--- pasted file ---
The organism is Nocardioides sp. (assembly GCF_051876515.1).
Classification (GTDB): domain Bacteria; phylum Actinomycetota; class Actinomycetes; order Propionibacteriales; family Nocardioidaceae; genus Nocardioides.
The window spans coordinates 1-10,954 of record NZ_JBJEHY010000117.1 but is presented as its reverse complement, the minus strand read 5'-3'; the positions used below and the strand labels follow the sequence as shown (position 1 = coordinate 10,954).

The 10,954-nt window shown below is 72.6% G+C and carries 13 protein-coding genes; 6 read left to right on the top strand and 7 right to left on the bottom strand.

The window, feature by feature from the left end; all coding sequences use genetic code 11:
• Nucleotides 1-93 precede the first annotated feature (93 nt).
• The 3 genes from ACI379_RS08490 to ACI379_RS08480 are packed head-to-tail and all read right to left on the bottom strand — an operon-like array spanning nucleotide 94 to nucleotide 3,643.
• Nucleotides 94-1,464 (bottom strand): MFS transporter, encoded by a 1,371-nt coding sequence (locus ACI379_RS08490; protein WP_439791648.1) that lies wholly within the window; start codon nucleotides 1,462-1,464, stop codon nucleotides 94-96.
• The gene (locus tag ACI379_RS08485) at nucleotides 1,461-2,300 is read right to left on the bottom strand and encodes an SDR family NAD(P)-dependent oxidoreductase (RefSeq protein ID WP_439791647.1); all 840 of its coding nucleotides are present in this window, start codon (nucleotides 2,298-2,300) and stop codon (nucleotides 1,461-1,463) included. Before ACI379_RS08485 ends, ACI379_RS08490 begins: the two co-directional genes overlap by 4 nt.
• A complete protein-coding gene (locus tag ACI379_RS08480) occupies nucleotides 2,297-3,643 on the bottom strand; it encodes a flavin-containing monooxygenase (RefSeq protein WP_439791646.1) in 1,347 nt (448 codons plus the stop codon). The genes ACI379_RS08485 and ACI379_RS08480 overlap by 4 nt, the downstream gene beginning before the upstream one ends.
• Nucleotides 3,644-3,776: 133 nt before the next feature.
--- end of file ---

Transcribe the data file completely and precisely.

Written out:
The organism is Nocardioides sp. (assembly GCF_051876515.1).
Classification (GTDB): domain Bacteria; phylum Actinomycetota; class Actinomycetes; order Propionibacteriales; family Nocardioidaceae; genus Nocardioides.
The window spans coordinates 1-10,954 of record NZ_JBJEHY010000117.1 but is presented as its reverse complement, the minus strand read 5'-3'; the positions used below and the strand labels follow the sequence as shown (position 1 = coordinate 10,954).

The 10,954-nt window shown below is 72.6% G+C and carries 13 protein-coding genes; 6 read left to right on the top strand and 7 right to left on the bottom strand.

The window, feature by feature from the left end; all coding sequences use genetic code 11:
• Nucleotides 1-93 precede the first annotated feature (93 nt).
• The 3 genes from ACI379_RS08490 to ACI379_RS08480 are packed head-to-tail and all read right to left on the bottom strand — an operon-like array spanning nucleotide 94 to nucleotide 3,643.
• Nucleotides 94-1,464 (bottom strand): MFS transporter, encoded by a 1,371-nt coding sequence (locus ACI379_RS08490; protein WP_439791648.1) that lies wholly within the window; start codon nucleotides 1,462-1,464, stop codon nucleotides 94-96.
• The gene (locus tag ACI379_RS08485) at nucleotides 1,461-2,300 is read right to left on the bottom strand and encodes an SDR family NAD(P)-dependent oxidoreductase (RefSeq protein ID WP_439791647.1); all 840 of its coding nucleotides are present in this window, start codon (nucleotides 2,298-2,300) and stop codon (nucleotides 1,461-1,463) included. Before ACI379_RS08485 ends, ACI379_RS08490 begins: the two co-directional genes overlap by 4 nt.
• A complete protein-coding gene (locus tag ACI379_RS08480) occupies nucleotides 2,297-3,643 on the bottom strand; it encodes a flavin-containing monooxygenase (RefSeq protein WP_439791646.1) in 1,347 nt (448 codons plus the stop codon). The genes ACI379_RS08485 and ACI379_RS08480 overlap by 4 nt, the downstream gene beginning before the upstream one ends.
• Nucleotides 3,644-3,776: 133 nt before the next feature.